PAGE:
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Cilantro has a long and illustrious history, it was cultivated in America well before 1700 and its seeds have even been found in Egyptian tombs. This long history is not surprising, as this plant offers exceptional taste and versatility, is easy to grow and has few pests drawn to it. The uniquely flavored leaves are known as Cilantro and are a foundation of many Mexican dishes and the dried seeds are known as Coriander, a staple of Indian cuisine. This variety has been developed to grow slower for an extended harvest season, especially if you do succession planting. If you let your plants flower, you will find many beneficial insects drawn to the blooms and plenty of seeds to use as Coriander. In addition to its culinary power, this plant is filled with nutritional value in the form of antioxidants, essential oils, vitamins and dietary fiber.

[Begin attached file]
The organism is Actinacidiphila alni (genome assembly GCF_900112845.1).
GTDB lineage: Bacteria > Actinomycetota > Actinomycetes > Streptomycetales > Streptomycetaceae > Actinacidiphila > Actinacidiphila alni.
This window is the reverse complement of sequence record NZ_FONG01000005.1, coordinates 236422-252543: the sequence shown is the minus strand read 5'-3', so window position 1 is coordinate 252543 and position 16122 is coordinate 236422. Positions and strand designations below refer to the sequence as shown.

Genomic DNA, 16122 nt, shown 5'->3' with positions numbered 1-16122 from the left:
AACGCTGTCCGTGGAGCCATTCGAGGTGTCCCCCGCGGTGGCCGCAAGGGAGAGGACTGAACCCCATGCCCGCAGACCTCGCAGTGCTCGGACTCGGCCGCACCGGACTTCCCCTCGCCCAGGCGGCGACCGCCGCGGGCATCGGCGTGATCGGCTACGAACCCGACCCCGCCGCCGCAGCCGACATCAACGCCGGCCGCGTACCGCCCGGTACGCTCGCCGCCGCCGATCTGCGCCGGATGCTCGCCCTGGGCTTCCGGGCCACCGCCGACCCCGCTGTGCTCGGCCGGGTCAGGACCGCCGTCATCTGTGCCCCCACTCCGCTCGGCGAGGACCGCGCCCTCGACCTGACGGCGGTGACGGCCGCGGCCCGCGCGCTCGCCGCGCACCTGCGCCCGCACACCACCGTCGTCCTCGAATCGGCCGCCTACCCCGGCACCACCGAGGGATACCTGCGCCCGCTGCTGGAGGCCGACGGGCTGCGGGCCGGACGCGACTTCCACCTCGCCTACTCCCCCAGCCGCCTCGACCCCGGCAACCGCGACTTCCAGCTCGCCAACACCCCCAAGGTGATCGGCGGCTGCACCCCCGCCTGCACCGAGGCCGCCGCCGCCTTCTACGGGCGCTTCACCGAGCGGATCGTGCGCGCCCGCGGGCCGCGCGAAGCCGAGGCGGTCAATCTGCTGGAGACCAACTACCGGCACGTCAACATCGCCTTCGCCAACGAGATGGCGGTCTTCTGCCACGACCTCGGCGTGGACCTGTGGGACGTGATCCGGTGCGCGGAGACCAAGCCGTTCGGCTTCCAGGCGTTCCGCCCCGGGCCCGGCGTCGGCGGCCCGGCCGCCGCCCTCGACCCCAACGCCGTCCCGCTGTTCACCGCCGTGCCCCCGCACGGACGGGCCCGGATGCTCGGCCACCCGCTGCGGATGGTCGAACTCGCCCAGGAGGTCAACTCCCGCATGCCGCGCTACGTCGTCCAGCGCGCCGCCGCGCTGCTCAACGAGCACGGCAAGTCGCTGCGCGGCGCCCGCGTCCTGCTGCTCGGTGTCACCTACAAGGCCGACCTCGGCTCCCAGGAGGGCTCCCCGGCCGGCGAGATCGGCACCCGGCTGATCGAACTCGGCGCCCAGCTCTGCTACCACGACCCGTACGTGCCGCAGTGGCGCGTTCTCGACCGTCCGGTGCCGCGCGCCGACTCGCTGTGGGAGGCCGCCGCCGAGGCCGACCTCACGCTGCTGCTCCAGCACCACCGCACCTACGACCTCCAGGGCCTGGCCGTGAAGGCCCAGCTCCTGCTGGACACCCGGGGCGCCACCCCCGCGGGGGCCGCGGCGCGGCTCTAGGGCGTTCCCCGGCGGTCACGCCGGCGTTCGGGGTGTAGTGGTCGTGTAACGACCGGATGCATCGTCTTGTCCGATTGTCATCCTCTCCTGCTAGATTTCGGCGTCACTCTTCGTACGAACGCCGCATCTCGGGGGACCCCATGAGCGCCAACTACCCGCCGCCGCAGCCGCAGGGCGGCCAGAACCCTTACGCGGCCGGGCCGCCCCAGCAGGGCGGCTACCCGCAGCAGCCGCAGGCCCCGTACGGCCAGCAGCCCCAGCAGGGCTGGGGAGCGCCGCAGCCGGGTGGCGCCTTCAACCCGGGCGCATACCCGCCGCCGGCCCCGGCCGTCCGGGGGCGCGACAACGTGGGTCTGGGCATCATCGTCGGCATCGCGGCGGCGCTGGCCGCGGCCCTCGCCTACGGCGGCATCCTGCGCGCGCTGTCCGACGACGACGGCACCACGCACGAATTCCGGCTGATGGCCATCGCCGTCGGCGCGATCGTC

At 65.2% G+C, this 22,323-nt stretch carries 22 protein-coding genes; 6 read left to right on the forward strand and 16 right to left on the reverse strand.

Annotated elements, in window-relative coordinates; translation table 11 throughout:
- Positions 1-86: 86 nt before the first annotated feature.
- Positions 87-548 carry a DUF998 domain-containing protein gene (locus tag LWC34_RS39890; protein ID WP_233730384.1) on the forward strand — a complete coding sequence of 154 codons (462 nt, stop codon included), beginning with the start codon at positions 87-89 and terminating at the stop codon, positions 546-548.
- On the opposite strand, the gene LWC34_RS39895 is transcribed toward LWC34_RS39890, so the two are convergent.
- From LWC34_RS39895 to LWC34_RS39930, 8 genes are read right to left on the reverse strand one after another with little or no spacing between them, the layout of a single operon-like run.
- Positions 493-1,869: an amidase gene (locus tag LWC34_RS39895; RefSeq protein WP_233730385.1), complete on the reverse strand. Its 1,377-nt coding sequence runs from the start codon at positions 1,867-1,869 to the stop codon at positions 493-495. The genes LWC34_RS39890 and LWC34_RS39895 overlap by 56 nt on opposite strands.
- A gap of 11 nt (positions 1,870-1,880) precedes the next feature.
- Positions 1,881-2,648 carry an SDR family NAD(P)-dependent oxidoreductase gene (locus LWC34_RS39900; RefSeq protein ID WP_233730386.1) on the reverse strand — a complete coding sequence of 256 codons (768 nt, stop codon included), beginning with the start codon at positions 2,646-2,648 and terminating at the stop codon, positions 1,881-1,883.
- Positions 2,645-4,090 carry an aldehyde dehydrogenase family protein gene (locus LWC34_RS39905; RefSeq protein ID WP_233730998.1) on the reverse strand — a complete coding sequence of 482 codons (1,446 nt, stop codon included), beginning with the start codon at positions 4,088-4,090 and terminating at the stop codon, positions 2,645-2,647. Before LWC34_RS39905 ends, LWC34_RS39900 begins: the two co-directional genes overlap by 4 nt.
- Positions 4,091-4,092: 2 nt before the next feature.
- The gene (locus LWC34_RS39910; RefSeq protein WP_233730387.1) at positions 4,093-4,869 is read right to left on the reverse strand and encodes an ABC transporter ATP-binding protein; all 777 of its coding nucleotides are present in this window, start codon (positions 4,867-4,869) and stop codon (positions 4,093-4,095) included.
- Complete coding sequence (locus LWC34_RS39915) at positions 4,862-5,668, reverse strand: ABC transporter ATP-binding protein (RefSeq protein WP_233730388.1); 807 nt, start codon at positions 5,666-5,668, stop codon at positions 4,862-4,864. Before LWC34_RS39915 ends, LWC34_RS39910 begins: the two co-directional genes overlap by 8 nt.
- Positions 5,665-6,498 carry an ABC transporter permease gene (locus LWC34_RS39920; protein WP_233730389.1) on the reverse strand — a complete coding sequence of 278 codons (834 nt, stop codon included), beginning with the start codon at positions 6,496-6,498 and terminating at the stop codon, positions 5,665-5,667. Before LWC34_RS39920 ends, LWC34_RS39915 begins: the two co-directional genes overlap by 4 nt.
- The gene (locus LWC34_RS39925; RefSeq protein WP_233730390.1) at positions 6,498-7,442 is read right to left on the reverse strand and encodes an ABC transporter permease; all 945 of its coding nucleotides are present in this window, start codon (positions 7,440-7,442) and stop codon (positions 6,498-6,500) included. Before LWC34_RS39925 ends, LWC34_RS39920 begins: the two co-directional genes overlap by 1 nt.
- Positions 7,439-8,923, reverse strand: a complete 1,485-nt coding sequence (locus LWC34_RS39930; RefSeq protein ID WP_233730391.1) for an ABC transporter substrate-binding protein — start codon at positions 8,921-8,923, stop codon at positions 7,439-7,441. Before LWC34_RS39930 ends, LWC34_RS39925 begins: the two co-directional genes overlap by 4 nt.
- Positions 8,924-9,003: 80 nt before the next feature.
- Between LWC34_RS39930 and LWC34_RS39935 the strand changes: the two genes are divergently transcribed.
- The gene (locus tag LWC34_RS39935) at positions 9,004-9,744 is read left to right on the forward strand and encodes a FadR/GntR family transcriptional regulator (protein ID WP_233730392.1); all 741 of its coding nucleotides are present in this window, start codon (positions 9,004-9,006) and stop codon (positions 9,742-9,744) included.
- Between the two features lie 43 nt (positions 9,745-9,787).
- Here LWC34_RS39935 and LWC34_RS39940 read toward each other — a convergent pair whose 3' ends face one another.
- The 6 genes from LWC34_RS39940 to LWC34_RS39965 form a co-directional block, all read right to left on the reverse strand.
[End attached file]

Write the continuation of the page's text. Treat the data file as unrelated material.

Days to Maturity: 40-55
Outdoor Sowing Recommended.
- After last frost date in the north or in fall in the south, find a spot in the sun with well drained soil.
- Sow seeds ½" deep where plant is to grow (it resents transplanting).
- Seeds germinate between 50-85°F in 7-10 days.
- Thin to 10" apart.
- Harvest leaves before plant bolts.
- To harvest seeds: wait until seeds are mature on the plant, then cut plant stem and hang plant over container to catch the seeds.
- For coriander, fully dry and aged seeds have the best flavor.
What's In The Package: Approximately 100 seeds per packet.